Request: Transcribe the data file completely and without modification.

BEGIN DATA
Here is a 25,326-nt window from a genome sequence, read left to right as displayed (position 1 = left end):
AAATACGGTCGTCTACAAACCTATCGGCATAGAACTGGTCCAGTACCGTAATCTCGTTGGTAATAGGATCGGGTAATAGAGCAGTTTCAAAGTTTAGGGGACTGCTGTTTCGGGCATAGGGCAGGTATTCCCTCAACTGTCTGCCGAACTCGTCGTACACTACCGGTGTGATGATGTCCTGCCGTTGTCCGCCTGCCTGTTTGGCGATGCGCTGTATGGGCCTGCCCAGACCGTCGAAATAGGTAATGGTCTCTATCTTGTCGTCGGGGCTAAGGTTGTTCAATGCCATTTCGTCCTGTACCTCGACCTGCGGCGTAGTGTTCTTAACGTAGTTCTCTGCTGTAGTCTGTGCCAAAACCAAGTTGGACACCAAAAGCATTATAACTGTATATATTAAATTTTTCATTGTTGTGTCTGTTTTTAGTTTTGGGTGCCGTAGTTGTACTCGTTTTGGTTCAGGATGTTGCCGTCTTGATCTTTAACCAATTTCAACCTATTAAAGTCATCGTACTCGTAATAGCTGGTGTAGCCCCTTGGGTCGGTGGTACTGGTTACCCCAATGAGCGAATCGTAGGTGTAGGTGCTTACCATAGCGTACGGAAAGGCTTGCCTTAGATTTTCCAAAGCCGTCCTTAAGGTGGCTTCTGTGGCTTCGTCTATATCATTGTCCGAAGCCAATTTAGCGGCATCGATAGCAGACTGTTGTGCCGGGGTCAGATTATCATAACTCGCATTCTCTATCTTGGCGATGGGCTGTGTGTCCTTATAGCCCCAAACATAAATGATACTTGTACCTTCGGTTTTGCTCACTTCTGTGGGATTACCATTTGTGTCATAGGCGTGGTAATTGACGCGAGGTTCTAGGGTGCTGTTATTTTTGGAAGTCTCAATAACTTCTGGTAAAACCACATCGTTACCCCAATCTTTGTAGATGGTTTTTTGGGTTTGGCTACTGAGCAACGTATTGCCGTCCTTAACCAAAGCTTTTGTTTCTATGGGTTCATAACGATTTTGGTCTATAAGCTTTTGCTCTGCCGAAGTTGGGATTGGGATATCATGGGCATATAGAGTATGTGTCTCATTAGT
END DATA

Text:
Here is a 25,326-nt window from a genome sequence, read left to right as displayed (position 1 = left end):
AAATACGGTCGTCTACAAACCTATCGGCATAGAACTGGTCCAGTACCGTAATCTCGTTGGTAATAGGATCGGGTAATAGAGCAGTTTCAAAGTTTAGGGGACTGCTGTTTCGGGCATAGGGCAGGTATTCCCTCAACTGTCTGCCGAACTCGTCGTACACTACCGGTGTGATGATGTCCTGCCGTTGTCCGCCTGCCTGTTTGGCGATGCGCTGTATGGGCCTGCCCAGACCGTCGAAATAGGTAATGGTCTCTATCTTGTCGTCGGGGCTAAGGTTGTTCAATGCCATTTCGTCCTGTACCTCGACCTGCGGCGTAGTGTTCTTAACGTAGTTCTCTGCTGTAGTCTGTGCCAAAACCAAGTTGGACACCAAAAGCATTATAACTGTATATATTAAATTTTTCATTGTTGTGTCTGTTTTTAGTTTTGGGTGCCGTAGTTGTACTCGTTTTGGTTCAGGATGTTGCCGTCTTGATCTTTAACCAATTTCAACCTATTAAAGTCATCGTACTCGTAATAGCTGGTGTAGCCCCTTGGGTCGGTGGTACTGGTTACCCCAATGAGCGAATCGTAGGTGTAGGTGCTTACCATAGCGTACGGAAAGGCTTGCCTTAGATTTTCCAAAGCCGTCCTTAAGGTGGCTTCTGTGGCTTCGTCTATATCATTGTCCGAAGCCAATTTAGCGGCATCGATAGCAGACTGTTGTGCCGGGGTCAGATTATCATAACTCGCATTCTCTATCTTGGCGATGGGCTGTGTGTCCTTATAGCCCCAAACATAAATGATACTTGTACCTTCGGTTTTGCTCACTTCTGTGGGATTACCATTTGTGTCATAGGCGTGGTAATTGACGCGAGGTTCTAGGGTGCTGTTATTTTTGGAAGTCTCAATAACTTCTGGTAAAACCACATCGTTACCCCAATCTTTGTAGATGGTTTTTTGGGTTTGGCTACTGAGCAACGTATTGCCGTCCTTAACCAAAGCTTTTGTTTCTATGGGTTCATAACGATTTTGGTCTATAAGCTTTTGCTCTGCCGAAGTTGGGATTGGGATATCATGGGCATATAGAGTATGTGTCTCATTAGT